After you have those first 5-10 customers, ask them what your value proposition should be for your company and product. They are probably not marketing folks with exceptional abilities to write concise and pointed value statements, but they can give you the essential words or philosophies. Hire a copywriter to take those basic statements to craft a message that is unique to you and epitomizes your message.

This method was recently discussed in an article on First Round. The article is about the email marketing success of Watsi. Grace Garey of Watsi explains: “For the longest time, we had it in our heads that people donate on Watsi because they are moved by a patient photo or story and they act on impulse. When we started to see droves of people sign up to donate continuously through the Universal Fund, we realized that users’ motivations were really varied and there might be new ways to reach them we hadn’t ever thought about. We didn’t expect that people really bought into a much broader vision for what Watsi was about — that they didn’t want to just help the person whose profile they were looking at, but underserved patients in general.”

Watsi found a value proposition for their fundraisers by listening to their donors (customers). They were able to learn from those successes to fine-tune their value proposition. You can do the exact same thing with your startup.

By the way, you should seriously check out Watsi. 100% of your donation funds life-changing surgery. It is a great organization, and you can donate here: https://watsi.org/crowdfunding. I don’t have any relationship with the charity, but I am seriously interested in making the world a better place.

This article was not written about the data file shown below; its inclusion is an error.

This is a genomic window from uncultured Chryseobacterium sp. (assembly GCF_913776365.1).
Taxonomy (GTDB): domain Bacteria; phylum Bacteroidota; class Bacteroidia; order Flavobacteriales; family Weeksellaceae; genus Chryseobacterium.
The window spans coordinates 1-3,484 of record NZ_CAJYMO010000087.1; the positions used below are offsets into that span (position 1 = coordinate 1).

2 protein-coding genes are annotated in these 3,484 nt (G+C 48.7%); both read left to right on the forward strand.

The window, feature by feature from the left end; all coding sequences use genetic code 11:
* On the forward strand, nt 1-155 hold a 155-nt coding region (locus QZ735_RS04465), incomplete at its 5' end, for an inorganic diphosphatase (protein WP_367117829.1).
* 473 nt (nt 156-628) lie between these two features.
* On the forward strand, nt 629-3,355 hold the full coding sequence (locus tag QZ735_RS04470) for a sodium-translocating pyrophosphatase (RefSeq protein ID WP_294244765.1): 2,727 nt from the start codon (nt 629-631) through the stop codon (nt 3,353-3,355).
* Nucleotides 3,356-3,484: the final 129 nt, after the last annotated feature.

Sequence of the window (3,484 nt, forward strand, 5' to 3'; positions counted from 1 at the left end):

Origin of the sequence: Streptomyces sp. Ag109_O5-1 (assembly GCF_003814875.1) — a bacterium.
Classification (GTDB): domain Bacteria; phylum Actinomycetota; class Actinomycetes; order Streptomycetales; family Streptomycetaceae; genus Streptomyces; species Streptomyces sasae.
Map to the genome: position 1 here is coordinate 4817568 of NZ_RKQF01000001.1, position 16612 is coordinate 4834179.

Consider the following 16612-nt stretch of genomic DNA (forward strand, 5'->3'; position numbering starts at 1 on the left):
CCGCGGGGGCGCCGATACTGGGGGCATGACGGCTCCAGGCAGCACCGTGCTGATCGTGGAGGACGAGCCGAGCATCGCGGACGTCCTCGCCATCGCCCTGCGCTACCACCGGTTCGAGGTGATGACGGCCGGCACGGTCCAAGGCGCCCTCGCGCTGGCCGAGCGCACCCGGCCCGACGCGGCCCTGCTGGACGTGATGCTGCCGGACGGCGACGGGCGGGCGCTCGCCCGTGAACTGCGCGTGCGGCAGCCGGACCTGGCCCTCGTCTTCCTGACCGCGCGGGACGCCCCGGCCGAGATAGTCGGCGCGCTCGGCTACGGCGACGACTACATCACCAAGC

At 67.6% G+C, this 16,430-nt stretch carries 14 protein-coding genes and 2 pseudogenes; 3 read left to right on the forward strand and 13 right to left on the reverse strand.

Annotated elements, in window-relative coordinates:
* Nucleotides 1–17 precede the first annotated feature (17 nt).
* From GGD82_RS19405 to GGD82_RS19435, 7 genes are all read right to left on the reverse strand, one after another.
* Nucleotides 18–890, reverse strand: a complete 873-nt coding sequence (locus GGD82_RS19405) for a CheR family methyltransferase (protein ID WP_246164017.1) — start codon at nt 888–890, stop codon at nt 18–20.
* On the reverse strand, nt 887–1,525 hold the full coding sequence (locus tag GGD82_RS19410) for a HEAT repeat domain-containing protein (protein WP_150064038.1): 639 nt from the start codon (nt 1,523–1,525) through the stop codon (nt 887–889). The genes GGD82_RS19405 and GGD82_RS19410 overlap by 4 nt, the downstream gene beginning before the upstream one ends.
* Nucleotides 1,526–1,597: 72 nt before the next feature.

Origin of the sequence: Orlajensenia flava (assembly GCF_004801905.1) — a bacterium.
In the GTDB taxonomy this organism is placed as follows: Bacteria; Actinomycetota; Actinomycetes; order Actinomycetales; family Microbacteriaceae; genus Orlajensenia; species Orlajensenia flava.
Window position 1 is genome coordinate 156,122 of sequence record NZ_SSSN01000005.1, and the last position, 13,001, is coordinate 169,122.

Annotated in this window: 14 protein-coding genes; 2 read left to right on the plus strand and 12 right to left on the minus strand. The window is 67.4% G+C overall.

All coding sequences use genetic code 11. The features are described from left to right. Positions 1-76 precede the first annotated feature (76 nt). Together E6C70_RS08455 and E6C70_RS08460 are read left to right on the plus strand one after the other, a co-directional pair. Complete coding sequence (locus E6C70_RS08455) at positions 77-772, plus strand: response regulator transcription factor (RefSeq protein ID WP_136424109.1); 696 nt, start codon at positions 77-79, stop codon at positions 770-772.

Header image Photo by geralt (Pixabay)
Time Is Your Enemy. Here Are Some Tips To Eliminate It As Your Competition.

Time Is Your Enemy. Here Are Some Tips To Eliminate It As Your Competition.

Time will beat you in every deal if you let it. It is a constant competitor. It is relentless. It never takes a break.

In every deal that you lose, you could possibly say that you just ran out of time to convince the prospect that you had the best solution. Whenever you do a post-mortem on your lost deals, it usually comes down to a simple realization, you didn’t spend enough time on with key decision makers. Sometimes you were blocked from spending time with the decision maker that turned the deal against you, but we all know that those blockers can be defeated given enough time.

We also know that time kills good deals. On old manager told me a statement that I often repeat, “The only things that get better with time, are cheese and wine.”

Using your time effectively is critical to your success as a salesperson. Hopefully, I can give you some tips to encourage you to do a better job, but I do have some bad news. You have probably heard all of these tips before. There is nothing new I can tell you. The only difference is that you decide to do something about it this time, or you don’t. You can always procrastinate about getting better with time management.

Here is the reality, if time is your biggest competitor, then procrastination is his coach and champion. Procrastination will help you become a very mediocre salesperson. Procrastination helps time eliminate you in your deals. You need to overcome procrastination.

To beat procrastination, you need a friend/coach/champion for yourself. That friend/coach/champion is urgency. Sometimes urgency can come from your manager, but when your activity becomes so low that you need your manager to give you urgency, then there is a good chance that your job is in trouble. That is not a good thing. Try to be urgent without your manager helping you.

Maybe your urgency comes from your spouse and family. That is good urgency. That means you are staying on top of your business for the benefit of others. You want to close all the deals that you can find so that you can provide for your family. You want to give them all of the great things in life that they desire and deserve.